7. I do wonder the extent in which One Nation will do well/get into the 2CP here. One of the takeaways of the federal election is that One Nation is continuing to have difficulty having a meaningful and competitive presence in lower house seats. If what Votante hypothesises is true, in that federal factors fresh in the minds of voters will play a larger role in the by-election, it could very well be that the One Nation vote simply tops out to about 13–14%, with a positive preference flow from the KAP but failing to make it into the 2CP count.

  8. Despite the TPP swing to them, the LNP can’t claim this is a big win for them because they lost votes on the primaries to Katter and One Nation.

    Still no TPP results in Biloela.

  9. @Daniel One Nation and the KAP didn’t even run here in 2020 lol. Of course they were going to lose votes to them in the by-election. It’s literally just returning to form as in 2017 and earlier, except the LNP is doing better because One Nation has died off again in the past two years.

    It is a good result for the LNP. They boost their margin in a Nat heartland seat, and they can rest a bit knowing One Nation is a joke again and the Katter’s can’t win outside state electorates contained within Kennedy’s boundaries.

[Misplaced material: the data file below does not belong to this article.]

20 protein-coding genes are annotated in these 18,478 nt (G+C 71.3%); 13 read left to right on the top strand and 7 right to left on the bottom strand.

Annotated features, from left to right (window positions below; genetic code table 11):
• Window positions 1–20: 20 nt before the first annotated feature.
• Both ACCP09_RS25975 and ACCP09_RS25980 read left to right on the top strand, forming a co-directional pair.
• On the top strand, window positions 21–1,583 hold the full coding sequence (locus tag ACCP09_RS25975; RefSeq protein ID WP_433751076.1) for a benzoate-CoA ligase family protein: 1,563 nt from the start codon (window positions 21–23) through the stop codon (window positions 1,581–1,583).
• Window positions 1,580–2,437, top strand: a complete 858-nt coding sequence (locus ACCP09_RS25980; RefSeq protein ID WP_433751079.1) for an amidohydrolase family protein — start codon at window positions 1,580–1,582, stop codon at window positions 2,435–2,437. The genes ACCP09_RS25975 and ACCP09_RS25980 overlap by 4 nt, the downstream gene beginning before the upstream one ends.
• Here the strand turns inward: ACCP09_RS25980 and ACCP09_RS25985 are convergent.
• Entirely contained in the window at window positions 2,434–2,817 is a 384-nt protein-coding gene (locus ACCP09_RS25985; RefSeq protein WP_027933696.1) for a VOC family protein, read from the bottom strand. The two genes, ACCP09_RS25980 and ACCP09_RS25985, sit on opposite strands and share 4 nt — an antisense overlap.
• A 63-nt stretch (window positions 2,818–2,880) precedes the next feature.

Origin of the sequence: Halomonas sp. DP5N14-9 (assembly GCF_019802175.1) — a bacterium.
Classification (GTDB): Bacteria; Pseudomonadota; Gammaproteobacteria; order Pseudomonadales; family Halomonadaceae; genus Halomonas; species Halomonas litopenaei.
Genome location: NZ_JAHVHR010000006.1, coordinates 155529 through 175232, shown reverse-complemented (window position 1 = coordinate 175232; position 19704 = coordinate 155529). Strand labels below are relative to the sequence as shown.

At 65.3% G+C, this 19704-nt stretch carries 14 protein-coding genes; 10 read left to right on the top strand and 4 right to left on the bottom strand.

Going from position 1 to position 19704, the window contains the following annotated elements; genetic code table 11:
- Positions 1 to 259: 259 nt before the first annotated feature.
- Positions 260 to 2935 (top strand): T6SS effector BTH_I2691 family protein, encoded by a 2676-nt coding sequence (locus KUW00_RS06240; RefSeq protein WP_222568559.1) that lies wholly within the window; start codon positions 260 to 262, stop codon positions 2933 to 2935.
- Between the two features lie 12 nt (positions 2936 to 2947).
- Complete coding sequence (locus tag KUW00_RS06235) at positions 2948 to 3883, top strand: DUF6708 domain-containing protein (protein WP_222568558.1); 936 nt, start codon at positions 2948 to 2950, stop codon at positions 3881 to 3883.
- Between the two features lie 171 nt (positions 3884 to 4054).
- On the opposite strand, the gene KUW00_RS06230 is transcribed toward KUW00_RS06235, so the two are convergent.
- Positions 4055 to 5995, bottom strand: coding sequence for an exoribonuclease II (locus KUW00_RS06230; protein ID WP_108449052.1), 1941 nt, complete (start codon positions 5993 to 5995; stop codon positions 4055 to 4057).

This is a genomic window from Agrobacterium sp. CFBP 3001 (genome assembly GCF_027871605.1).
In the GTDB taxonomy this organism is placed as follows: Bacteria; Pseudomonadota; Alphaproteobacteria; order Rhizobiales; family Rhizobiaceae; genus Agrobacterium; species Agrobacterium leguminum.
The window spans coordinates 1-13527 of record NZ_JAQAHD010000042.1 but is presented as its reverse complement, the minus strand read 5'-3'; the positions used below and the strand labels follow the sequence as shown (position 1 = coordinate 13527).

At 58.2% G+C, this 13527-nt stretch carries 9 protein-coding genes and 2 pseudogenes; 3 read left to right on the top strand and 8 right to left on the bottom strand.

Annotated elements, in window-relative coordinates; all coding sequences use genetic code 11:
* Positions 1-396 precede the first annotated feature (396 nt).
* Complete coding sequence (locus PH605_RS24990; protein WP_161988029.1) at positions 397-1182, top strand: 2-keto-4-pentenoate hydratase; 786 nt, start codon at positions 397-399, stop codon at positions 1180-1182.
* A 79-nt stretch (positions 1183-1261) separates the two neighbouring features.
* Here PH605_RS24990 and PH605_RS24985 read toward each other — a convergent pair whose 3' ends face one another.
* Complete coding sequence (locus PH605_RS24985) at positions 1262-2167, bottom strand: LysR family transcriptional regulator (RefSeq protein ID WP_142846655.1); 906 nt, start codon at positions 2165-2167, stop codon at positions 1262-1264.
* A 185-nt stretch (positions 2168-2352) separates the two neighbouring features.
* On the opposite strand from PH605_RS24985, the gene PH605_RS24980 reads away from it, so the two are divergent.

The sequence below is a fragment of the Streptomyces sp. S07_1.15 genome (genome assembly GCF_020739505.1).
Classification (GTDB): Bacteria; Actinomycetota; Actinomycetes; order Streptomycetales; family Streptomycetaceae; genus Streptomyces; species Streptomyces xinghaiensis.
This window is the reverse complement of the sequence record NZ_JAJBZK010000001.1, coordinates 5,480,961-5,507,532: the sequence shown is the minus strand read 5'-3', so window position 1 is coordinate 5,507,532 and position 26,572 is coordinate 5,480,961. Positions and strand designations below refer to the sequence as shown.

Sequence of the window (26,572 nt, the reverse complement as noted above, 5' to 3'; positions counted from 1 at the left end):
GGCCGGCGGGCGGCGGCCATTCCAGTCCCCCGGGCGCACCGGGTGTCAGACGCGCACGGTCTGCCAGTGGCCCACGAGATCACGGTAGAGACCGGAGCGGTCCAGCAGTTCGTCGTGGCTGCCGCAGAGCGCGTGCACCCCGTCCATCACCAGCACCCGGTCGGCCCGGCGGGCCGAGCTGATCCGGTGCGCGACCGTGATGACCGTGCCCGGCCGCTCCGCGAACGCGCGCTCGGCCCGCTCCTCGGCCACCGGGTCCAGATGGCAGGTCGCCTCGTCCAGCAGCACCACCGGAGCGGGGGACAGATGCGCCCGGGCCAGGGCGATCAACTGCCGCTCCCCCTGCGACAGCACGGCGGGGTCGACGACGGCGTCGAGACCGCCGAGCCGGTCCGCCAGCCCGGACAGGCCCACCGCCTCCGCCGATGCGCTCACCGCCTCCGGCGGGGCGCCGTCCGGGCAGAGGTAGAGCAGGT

10. Quite a large discrepancy between pre-poll and election day booth swings here. The latter swung to Labor, and the former to LNP. The Biloela family made a lot of headlines in the week leading up to election day so it’s a possibility that attention might have caused some of the difference.

    Alternatively, 2020 QLD has been the election with the least election day votes of all time thanks to the consciousness over COVID at the time. It could be that it is a left-skewed group of voters who did early or special votes in 2020 and now moved back to election day (some evidence of COVID-conscious voters being skewed with the COVID voting results).

  11. Now it’s become clear that election day is either nil or slight swing to LNP – not all booths counted but 1.7% swing to LNP on election day, 9.6% to LNP on pre=poll.

  12. Have a close look at the 5 largest booths in the electrate to perhaps acquire a appreciation of the breakdown of the result.